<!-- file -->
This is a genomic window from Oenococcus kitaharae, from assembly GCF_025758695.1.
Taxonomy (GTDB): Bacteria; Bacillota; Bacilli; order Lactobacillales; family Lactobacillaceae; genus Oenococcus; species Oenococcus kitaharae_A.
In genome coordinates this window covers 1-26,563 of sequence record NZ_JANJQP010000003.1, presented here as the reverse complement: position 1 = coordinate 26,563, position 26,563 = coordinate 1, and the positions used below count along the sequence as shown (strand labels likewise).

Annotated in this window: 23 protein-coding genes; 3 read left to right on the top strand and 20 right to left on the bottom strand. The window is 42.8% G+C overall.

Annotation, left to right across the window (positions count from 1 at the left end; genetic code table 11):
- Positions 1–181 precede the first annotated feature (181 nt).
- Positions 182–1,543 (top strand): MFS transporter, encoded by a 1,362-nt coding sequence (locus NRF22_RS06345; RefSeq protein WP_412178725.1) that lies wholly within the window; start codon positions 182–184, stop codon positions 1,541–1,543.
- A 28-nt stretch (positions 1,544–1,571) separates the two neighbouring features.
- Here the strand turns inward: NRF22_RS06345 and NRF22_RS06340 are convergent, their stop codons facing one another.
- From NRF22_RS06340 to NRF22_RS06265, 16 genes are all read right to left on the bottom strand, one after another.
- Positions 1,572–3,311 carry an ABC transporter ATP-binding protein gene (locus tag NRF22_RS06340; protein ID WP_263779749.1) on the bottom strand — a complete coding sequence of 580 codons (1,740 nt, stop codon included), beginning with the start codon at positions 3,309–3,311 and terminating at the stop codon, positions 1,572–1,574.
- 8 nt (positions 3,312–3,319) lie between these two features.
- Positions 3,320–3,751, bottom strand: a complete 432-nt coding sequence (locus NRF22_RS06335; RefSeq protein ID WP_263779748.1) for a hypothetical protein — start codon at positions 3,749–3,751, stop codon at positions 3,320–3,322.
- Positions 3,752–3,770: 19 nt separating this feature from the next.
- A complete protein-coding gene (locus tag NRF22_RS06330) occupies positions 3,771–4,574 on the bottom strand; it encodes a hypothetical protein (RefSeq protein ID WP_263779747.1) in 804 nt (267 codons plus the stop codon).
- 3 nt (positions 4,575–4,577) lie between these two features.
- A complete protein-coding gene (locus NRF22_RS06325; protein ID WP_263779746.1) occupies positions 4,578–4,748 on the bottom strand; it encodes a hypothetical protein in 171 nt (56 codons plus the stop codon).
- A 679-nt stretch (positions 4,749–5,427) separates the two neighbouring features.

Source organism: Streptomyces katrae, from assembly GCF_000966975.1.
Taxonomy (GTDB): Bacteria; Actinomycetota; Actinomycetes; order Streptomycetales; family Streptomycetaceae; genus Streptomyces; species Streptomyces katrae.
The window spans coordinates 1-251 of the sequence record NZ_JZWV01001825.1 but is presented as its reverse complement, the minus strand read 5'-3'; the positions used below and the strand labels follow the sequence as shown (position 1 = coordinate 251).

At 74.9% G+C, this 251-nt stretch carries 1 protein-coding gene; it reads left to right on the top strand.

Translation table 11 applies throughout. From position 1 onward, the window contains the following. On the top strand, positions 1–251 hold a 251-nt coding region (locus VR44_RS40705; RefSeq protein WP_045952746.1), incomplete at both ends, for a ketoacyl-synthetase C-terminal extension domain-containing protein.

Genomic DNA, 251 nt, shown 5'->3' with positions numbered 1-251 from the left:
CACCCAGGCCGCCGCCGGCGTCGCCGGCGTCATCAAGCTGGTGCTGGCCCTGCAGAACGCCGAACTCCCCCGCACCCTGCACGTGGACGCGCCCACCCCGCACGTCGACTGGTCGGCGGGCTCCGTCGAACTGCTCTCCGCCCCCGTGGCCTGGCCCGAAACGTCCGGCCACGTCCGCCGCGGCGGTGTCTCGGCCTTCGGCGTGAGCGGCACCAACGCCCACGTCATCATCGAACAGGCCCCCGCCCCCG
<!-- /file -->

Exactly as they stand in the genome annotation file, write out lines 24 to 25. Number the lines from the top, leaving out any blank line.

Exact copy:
Genomic DNA, 251 nt, shown 5'->3' with positions numbered 1-251 from the left:
CACCCAGGCCGCCGCCGGCGTCGCCGGCGTCATCAAGCTGGTGCTGGCCCTGCAGAACGCCGAACTCCCCCGCACCCTGCACGTGGACGCGCCCACCCCGCACGTCGACTGGTCGGCGGGCTCCGTCGAACTGCTCTCCGCCCCCGTGGCCTGGCCCGAAACGTCCGGCCACGTCCGCCGCGGCGGTGTCTCGGCCTTCGGCGTGAGCGGCACCAACGCCCACGTCATCATCGAACAGGCCCCCGCCCCCG